We are so grateful for people standing with us in prayer and spirit during this difficult time.

The ETV surgery was deemed a success and the fantastic neurosurgeon and his team managed to get some good size piece of the tumour to biopsy. For this we are truly grateful and pray that the ETV will start to relive some of the pressure in her brain as some of the spinal fluid starts to drain.

Following a short stint in the recovery room, Eloise was sent back to the paediatric surgery ward to recover. Unfortunately after a short while Eloise started having some really bad seizures that we couldn’t get under control.

Eloise was then taken to have a CT scan to assess her brain. The scan showed that during the surgery, air had got trapped into her brain (where there is normally fluid). This trapped air is irritating Eloises sore brain and the most likely cause for the more severe seizures.

As result, Eloise has been admitted into the paediatric intensive care unit and has been put on oxygen to expedite the absorbation of the air in her brain into the blood.

Thankfully this morning Eloise is improving bar a fever (which is now also coming down). The Neurosurgeons inform us that this is not uncommon for post neurosurgery but Eloise had further blood tests to check it isn’t an infection – which early signs show it is unlikely.

The anti-epiletic drugs also appear to have kicked in and Eloise has mercifully only had one small seizure this morning (including navigating a blood sample without having a seizure!).

Eloise will continue to be monitored in intensive care for the rest of the day (unless there is a sudden rush for beds) with a view to moving to the post-surgery recovery ward in due course, all being well.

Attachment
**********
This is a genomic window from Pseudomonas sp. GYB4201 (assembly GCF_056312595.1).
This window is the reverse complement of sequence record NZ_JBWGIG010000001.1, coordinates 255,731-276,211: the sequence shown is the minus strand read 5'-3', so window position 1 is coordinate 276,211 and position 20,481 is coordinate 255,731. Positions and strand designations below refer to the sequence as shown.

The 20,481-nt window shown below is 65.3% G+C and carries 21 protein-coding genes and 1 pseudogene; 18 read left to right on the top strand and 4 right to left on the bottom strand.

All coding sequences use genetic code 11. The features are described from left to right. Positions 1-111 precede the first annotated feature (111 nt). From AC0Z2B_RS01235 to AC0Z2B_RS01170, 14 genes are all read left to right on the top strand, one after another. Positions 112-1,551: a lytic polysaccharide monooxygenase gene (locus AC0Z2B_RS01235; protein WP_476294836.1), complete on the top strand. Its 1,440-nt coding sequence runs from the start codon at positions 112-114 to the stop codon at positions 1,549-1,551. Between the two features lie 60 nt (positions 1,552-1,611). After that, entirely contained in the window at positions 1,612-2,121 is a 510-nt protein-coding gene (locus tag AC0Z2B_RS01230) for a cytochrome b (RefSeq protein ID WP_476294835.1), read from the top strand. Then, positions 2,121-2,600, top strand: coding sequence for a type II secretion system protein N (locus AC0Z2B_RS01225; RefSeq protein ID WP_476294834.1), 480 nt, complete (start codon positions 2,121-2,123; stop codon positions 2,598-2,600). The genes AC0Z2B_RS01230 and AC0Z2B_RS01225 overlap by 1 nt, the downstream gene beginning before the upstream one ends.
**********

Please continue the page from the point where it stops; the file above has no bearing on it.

Thank you so much for all your prayers, encouragement, picture, links to videos and messages. It truly has been a very frightening and traumatic 24 hours and we are exceptionally grateful to all of you. Thankfully it appears that Eloise is through the worst (for this round) and on a more steady path to full recovery.

Your continued prayers would be hugely appreciated. Specifically for:

  • Gratitude for Eloise’s improved condition, for God’s presence with us in it all, for the care and excellence of all the staff at St George’s.
  • That we would achieve some permanent level of seizure control for Eloise through the new medication
  • That Eloise rests well and smoothly adjusts to her new ‘normal’ pressure in her brain – giving her greater stability and balance and for a full recovery from the surgery.
  • For a positive result from the biopsy – that the tumour is low grade and that we would have some low risk options to start treating it.
  • Gratitude that we both allowed into ICU. Please pray that they continue to allow 2 of us in / ability to swap for as long as possible.
  • For Anna to be protected from the anxiety and stress and not feel abandoned as we left her quite abruptly.